As previously noted, the pistol is in FINEcondition. The gun retains about 30%+ of its original bright blue finish, most of which is on the barrel, magazine tube and in the protected areas of the pistol. The frame retains only traces of blue with smoky bluish-gray patina over most of the frame. All of the engraving on the frame remains tight and crisp, with the VC 301mark under the barrel remaining crisp and clear as well. The metals shows some very small flecks of scattered surface oxidation and some scattered hints of minor pinpricking. Otherwise, the metal remains crisp and free of any real pitting. The action of the pistol is mechanically excellent with the action operating exactly as it should with no mechanical issues. The safety mechanism remains fully functional as well. The only condition issue worthy of note is that the long, narrow firing pin hammer nose has broken, leaving only the firing pin base and part of the pin. As the firing pin is removable, this would be an easy fix for a competent restoration gunsmith, if the new owner would like to have the missing ½-inch to ¾-inch of the pin restored. The bore of the pistol remains in FINE condition and is mostly bright with crisp rifling, showing only some lightly scattered oxidation and some very minor pitting. The checkered walnut grip remains in FINE condition as well. The checkering remains clear and crisp with only some light handling marks and minor wear, as well as some scattered bumps and dings. The grips are solid and complete and free of any breaks, cracks or repairs.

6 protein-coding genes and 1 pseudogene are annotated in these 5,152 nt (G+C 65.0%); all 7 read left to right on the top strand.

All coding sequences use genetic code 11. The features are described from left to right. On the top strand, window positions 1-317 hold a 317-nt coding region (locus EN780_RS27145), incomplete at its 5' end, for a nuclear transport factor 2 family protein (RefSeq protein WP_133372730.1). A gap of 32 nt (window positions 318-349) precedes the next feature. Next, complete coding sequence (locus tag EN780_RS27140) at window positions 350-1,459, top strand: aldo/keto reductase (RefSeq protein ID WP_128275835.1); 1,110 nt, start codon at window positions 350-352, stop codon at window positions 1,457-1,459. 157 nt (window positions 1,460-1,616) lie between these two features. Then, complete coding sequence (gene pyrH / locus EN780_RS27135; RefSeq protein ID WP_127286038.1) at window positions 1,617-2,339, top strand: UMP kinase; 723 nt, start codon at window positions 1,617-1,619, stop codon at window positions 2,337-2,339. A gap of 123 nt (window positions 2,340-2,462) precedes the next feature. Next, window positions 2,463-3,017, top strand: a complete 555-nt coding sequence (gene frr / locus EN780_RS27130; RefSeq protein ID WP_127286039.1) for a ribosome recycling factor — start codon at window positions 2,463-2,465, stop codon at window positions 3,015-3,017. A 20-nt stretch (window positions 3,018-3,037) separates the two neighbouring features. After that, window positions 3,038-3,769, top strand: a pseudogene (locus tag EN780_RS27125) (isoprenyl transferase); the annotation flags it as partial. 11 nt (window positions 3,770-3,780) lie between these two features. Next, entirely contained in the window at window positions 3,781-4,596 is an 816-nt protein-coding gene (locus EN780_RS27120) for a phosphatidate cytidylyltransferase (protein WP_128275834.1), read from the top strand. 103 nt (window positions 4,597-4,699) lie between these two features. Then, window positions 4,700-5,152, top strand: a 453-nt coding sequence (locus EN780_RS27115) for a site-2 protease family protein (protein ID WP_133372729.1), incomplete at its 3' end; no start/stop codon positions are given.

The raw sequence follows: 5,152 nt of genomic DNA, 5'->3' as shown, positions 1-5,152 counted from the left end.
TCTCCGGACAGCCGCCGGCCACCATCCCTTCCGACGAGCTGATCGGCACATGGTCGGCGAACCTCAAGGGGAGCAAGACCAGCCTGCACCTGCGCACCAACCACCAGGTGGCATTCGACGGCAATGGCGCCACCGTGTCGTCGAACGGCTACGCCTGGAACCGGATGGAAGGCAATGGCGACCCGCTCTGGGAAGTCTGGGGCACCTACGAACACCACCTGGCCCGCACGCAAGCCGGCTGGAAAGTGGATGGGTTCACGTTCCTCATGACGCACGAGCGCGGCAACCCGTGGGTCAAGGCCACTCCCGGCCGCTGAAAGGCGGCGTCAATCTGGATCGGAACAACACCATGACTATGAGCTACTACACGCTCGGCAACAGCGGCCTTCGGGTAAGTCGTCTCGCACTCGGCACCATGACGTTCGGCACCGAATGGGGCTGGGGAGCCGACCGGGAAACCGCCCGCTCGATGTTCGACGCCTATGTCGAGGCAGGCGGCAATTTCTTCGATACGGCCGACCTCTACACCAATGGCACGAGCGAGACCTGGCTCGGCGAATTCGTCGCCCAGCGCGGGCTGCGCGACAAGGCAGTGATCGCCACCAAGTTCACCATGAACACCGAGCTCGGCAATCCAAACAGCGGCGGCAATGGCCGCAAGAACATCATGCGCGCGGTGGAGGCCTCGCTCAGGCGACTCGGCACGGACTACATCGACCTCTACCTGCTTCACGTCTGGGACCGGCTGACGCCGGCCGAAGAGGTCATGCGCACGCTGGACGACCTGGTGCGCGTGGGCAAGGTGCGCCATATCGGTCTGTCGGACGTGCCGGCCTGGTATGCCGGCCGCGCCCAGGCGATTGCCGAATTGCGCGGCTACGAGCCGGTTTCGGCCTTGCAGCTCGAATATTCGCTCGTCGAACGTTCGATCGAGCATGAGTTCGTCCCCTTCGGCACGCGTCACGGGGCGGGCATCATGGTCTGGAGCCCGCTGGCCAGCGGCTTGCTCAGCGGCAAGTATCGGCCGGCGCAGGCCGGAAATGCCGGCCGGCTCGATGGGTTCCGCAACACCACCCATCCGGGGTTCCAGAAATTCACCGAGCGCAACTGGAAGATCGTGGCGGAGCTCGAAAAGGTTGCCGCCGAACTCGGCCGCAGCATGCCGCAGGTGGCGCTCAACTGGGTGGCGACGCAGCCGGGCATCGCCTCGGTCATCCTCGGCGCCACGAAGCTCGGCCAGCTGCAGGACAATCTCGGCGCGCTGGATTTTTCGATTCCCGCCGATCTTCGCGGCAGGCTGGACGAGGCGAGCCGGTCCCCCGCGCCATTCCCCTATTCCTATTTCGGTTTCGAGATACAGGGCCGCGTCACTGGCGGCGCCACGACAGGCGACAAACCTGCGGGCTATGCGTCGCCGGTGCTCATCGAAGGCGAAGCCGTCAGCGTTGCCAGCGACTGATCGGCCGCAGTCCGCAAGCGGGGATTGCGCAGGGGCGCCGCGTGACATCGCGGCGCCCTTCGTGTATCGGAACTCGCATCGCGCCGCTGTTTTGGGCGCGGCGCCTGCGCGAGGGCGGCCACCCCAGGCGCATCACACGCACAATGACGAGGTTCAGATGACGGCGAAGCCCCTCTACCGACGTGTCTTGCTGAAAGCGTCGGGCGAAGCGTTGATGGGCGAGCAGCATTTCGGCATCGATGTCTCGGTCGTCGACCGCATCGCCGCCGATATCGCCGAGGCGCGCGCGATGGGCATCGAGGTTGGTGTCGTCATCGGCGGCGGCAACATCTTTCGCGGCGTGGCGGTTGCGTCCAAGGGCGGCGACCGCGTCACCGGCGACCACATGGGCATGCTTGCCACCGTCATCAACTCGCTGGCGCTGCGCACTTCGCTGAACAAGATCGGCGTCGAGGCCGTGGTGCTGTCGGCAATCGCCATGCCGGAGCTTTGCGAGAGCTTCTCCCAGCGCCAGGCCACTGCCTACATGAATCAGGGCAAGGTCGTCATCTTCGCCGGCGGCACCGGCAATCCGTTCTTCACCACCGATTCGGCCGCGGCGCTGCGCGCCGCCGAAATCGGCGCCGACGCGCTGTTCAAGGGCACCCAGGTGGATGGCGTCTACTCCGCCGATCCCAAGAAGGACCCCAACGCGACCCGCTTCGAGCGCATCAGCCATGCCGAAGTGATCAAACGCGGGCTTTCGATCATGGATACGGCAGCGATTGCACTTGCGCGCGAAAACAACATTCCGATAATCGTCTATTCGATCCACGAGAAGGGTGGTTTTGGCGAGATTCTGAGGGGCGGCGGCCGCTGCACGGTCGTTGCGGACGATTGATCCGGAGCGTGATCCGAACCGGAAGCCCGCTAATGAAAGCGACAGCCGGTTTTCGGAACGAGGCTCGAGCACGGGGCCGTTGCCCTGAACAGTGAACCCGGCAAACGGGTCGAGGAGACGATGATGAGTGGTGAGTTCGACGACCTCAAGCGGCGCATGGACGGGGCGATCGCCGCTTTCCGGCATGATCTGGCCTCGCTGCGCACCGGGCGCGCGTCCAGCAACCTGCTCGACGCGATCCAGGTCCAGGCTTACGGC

Overall, this is a really FINE condition example of a scarce Colette Gravity Pistol. The pistol remains 100% complete and original, with the only minor exception being the broken firing pin nose. The gun remains mechanically excellent and has a fine bore. While these rare pistols do appear on the market from time to time, rarely do they appear with any finish on them, as they have usually been cleaned to bright in the European fashion. This one is untouched and uncleaned and retains some very nice original blue. For any collector of early cartridge pistols, unique actions or the curious firearms developments that helped lead to more modern and successful designs, a Colette Gravity Pistol is a must have item. This is a particularly fine and attractive example that you will surely be proud to have added to your collection.